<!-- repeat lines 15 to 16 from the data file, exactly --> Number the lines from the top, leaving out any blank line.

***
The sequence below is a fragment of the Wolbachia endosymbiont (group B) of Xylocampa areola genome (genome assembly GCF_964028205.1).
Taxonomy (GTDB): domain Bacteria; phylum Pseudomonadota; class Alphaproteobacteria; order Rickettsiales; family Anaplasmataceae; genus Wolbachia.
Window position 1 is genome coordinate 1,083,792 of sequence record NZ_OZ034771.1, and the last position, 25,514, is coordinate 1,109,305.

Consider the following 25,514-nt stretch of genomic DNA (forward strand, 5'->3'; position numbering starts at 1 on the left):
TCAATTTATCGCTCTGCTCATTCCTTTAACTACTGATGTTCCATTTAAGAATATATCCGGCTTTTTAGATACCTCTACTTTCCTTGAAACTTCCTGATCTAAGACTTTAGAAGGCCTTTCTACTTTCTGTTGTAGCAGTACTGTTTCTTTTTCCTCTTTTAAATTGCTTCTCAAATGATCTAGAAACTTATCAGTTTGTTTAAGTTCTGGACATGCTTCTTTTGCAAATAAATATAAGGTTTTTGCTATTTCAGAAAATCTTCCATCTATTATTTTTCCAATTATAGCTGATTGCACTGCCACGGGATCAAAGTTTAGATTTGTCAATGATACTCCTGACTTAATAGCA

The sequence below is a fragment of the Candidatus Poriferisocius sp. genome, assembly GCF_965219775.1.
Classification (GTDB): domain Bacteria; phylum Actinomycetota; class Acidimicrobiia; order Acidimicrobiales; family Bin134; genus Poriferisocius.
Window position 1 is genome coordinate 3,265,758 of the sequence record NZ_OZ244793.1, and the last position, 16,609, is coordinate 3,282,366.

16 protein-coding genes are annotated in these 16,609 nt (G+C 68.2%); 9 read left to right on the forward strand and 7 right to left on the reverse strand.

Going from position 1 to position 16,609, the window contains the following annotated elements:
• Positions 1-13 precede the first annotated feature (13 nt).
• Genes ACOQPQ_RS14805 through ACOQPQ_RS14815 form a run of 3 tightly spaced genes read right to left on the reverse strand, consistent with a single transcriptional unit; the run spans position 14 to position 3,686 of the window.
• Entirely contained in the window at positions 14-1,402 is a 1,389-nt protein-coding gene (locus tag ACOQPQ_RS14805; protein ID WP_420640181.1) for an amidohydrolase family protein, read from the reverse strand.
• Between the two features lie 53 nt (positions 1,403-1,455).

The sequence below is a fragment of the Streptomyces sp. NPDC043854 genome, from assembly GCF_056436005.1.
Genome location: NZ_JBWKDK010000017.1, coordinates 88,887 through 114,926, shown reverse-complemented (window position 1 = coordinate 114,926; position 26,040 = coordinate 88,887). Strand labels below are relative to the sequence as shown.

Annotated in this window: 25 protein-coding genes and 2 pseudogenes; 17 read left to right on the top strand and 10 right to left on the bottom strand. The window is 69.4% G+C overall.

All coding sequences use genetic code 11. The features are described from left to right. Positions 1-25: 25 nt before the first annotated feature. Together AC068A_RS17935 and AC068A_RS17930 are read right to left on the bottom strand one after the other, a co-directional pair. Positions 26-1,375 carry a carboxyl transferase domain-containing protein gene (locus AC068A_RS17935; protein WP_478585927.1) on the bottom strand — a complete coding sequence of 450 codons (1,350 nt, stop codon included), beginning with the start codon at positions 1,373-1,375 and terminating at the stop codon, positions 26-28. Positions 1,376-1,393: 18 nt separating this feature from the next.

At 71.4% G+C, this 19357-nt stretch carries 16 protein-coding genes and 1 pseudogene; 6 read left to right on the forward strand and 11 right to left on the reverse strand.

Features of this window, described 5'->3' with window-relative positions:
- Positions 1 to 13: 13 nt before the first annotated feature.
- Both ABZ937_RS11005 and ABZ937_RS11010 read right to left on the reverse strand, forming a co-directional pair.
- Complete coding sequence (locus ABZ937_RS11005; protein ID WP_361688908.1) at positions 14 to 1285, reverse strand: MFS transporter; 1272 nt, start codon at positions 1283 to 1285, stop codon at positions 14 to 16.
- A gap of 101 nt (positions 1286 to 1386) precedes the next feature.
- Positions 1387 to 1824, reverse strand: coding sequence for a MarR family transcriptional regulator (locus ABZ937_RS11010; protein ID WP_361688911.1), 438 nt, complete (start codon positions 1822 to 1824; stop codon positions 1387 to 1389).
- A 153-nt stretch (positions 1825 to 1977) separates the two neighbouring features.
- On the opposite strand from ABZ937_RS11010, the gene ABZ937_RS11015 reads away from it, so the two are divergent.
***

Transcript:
The sequence below is a fragment of the Streptomyces sp. NPDC043854 genome, from assembly GCF_056436005.1.
Genome location: NZ_JBWKDK010000017.1, coordinates 88,887 through 114,926, shown reverse-complemented (window position 1 = coordinate 114,926; position 26,040 = coordinate 88,887). Strand labels below are relative to the sequence as shown.